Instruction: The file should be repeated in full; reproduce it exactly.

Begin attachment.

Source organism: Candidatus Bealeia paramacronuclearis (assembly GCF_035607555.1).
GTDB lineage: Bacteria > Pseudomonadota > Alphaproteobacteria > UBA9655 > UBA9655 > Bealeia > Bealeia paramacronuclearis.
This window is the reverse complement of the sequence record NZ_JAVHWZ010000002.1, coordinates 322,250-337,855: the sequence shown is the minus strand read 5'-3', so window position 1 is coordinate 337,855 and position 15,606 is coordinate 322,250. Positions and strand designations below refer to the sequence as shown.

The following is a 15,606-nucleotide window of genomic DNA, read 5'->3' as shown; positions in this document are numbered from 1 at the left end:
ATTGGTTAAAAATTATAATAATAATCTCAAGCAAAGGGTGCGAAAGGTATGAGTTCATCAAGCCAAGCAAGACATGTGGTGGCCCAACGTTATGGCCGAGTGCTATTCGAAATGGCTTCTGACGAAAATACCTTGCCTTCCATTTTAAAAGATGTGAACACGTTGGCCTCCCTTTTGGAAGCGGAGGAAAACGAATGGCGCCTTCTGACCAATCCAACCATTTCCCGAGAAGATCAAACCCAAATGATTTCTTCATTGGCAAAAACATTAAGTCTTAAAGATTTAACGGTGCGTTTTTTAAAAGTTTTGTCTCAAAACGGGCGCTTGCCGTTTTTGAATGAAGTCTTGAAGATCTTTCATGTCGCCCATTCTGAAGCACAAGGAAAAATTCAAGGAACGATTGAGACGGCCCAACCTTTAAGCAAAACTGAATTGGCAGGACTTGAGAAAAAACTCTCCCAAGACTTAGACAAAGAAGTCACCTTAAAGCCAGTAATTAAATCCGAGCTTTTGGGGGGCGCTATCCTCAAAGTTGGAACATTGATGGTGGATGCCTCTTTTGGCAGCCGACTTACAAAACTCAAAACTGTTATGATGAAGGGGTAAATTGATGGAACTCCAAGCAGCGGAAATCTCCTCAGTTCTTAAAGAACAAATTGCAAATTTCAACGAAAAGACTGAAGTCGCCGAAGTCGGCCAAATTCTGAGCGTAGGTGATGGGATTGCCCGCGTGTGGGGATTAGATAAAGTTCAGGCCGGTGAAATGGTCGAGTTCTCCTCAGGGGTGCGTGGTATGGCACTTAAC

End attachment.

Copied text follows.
Source organism: Candidatus Bealeia paramacronuclearis (assembly GCF_035607555.1).
GTDB lineage: Bacteria > Pseudomonadota > Alphaproteobacteria > UBA9655 > UBA9655 > Bealeia > Bealeia paramacronuclearis.
This window is the reverse complement of the sequence record NZ_JAVHWZ010000002.1, coordinates 322,250-337,855: the sequence shown is the minus strand read 5'-3', so window position 1 is coordinate 337,855 and position 15,606 is coordinate 322,250. Positions and strand designations below refer to the sequence as shown.

The following is a 15,606-nucleotide window of genomic DNA, read 5'->3' as shown; positions in this document are numbered from 1 at the left end:
ATTGGTTAAAAATTATAATAATAATCTCAAGCAAAGGGTGCGAAAGGTATGAGTTCATCAAGCCAAGCAAGACATGTGGTGGCCCAACGTTATGGCCGAGTGCTATTCGAAATGGCTTCTGACGAAAATACCTTGCCTTCCATTTTAAAAGATGTGAACACGTTGGCCTCCCTTTTGGAAGCGGAGGAAAACGAATGGCGCCTTCTGACCAATCCAACCATTTCCCGAGAAGATCAAACCCAAATGATTTCTTCATTGGCAAAAACATTAAGTCTTAAAGATTTAACGGTGCGTTTTTTAAAAGTTTTGTCTCAAAACGGGCGCTTGCCGTTTTTGAATGAAGTCTTGAAGATCTTTCATGTCGCCCATTCTGAAGCACAAGGAAAAATTCAAGGAACGATTGAGACGGCCCAACCTTTAAGCAAAACTGAATTGGCAGGACTTGAGAAAAAACTCTCCCAAGACTTAGACAAAGAAGTCACCTTAAAGCCAGTAATTAAATCCGAGCTTTTGGGGGGCGCTATCCTCAAAGTTGGAACATTGATGGTGGATGCCTCTTTTGGCAGCCGACTTACAAAACTCAAAACTGTTATGATGAAGGGGTAAATTGATGGAACTCCAAGCAGCGGAAATCTCCTCAGTTCTTAAAGAACAAATTGCAAATTTCAACGAAAAGACTGAAGTCGCCGAAGTCGGCCAAATTCTGAGCGTAGGTGATGGGATTGCCCGCGTGTGGGGATTAGATAAAGTTCAGGCCGGTGAAATGGTCGAGTTCTCCTCAGGGGTGCGTGGTATGGCACTTAAC